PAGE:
During the years Marianna worked at the nail salon, the Lebanese government required differing detailed worker permits and documentation dependent upon the type of immigrant or refugee employment. Marianna’s status and documentation as the wife of a refugee was what she thought she needed in order to continue working in the salon. However, only five months after David was born, men from Lebanon’s Immigration Services arrived at the nail salon and informed her that her permit was not valid. Arrested and taken to jail, Marianna’s infant son was left behind in his crib at the shop.

She recounted her imprisonment through tears. Small and overcrowded, it offered no sunlight or fresh air due to its location under a bridge. Many of her fellow inmates were guilty of serious offenses. Marianna struggled to understand why she had been taken there. She desperately needed to be with her baby and above all, feared the possibility of being deported to the Philippines without her son and husband. She cried and prayed to God to reunite her with her family.

After 15 days, a representative from the UNHCR negotiated her release. Her prayers were answered: she was joyfully reunited with her family and returned to work with the proper paperwork. But soon Marianna learned that her father had fallen ill back in the Philippines. She needed her passport in order to visit him, but it had been confiscated when she was arrested! Marianna was advised that in order to retrieve her passport she would have to sign for it in person. Complying, she nervously returned, but instead of receiving her passport, prison authorities detained her again, this time with no reason or explanation. She suffered in prison another 15 days before the UNHCR could intervene. Tragically, her father passed away while she was detained and she missed his funeral. She felt as though her whole world had been flipped upside down. Relieved to be with her son and husband, she realized Lebanon was no longer the safe haven needed to raise a child and build a future. Abdul and Marianna urgently pursued permanent refugee resettlement.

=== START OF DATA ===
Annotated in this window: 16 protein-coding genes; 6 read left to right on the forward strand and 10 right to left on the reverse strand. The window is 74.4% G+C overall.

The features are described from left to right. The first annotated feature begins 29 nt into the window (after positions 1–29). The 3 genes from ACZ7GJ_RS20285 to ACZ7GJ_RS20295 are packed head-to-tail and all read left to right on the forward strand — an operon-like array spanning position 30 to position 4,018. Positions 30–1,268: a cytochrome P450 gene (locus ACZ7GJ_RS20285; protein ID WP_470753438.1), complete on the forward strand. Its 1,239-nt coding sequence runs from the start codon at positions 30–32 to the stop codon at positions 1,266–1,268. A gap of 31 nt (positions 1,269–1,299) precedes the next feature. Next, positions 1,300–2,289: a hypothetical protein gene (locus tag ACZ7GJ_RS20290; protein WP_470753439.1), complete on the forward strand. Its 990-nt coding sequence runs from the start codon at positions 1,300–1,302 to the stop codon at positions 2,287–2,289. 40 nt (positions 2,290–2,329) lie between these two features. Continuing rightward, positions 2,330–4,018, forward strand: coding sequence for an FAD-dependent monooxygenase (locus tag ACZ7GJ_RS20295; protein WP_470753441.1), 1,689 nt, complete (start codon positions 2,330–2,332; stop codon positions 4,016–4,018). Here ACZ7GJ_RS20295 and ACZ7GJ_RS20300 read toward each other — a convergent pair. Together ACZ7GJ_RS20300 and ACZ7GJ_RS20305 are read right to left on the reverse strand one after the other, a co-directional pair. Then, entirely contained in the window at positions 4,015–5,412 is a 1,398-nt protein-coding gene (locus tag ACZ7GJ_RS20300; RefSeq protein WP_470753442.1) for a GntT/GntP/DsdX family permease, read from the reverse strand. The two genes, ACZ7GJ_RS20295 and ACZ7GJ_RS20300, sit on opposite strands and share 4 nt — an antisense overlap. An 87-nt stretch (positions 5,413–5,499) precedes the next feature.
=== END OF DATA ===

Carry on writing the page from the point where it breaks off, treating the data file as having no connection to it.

In January 2017, Marianna, Abdul and David received the joyful news that they were finally granted permanent resettlement to the United States. World Relief Memphis greeted them with love and support for their early months of transition to their new home and new culture. During that same time, we paired them with a Good Neighbor Team, a small group of caring volunteers to walk alongside them in friendship and support. Together with World Relief, their Volunteers, and such a welcoming city, they are happy, healthy, and finally moving forward as a family.

Some milestones to celebrate in their first year in Memphis include Abdul’s job at a Memphis factory. He takes a few minutes of his lunch break to FaceTime with Marianna and David. Marianna passed her driver’s test after practicing daily with a new local Filipino friend. David is happy, healthy, and hungry to learn. English is spoken in their home, and he has learned his ABCs, counting to ten, and is quick to tell you what sound a horse makes. Seeing Marianna with David as he sleepily walks around their apartment in his Sponge Bob pajamas, it is incredibly touching to observe how devoted and caring a mother she is after having served so many other families as a nanny, and sending her money back to the Philippines to help her family survive. Now home with her own son, she provides David with encouragement and the deepest love. American flags and red, white and blue decorations grace their hospitable first American apartment, where tasty recipes are shared and delicious food is served to visitors. Marianna, content after so many years of hardship and fear, beams with joy. Now that she, Abdul, and David are settled in the U.S., they are happy…and they are free.

– by Stephen Sneed

After reading Marianna’s story, can you identify the global giants she had to overcome? Some common obstacles for women and girls around the world include gender inequality, access to education, employment opportunities, and harmful belief systems – resulting in social, emotional, physical, and spiritual poverty. 

Additionally, 22.5 million people have official refugee status due to persecution and conflict like Abdul. Less than 1% are approved for permanent resettlement in the U.S. and other countries.

Be part of welcoming them – and transforming communities at home and around the world. If you would like to learn more about Good Neighbor Teams or other ways to come alongside our refugee and immigrant community, please visit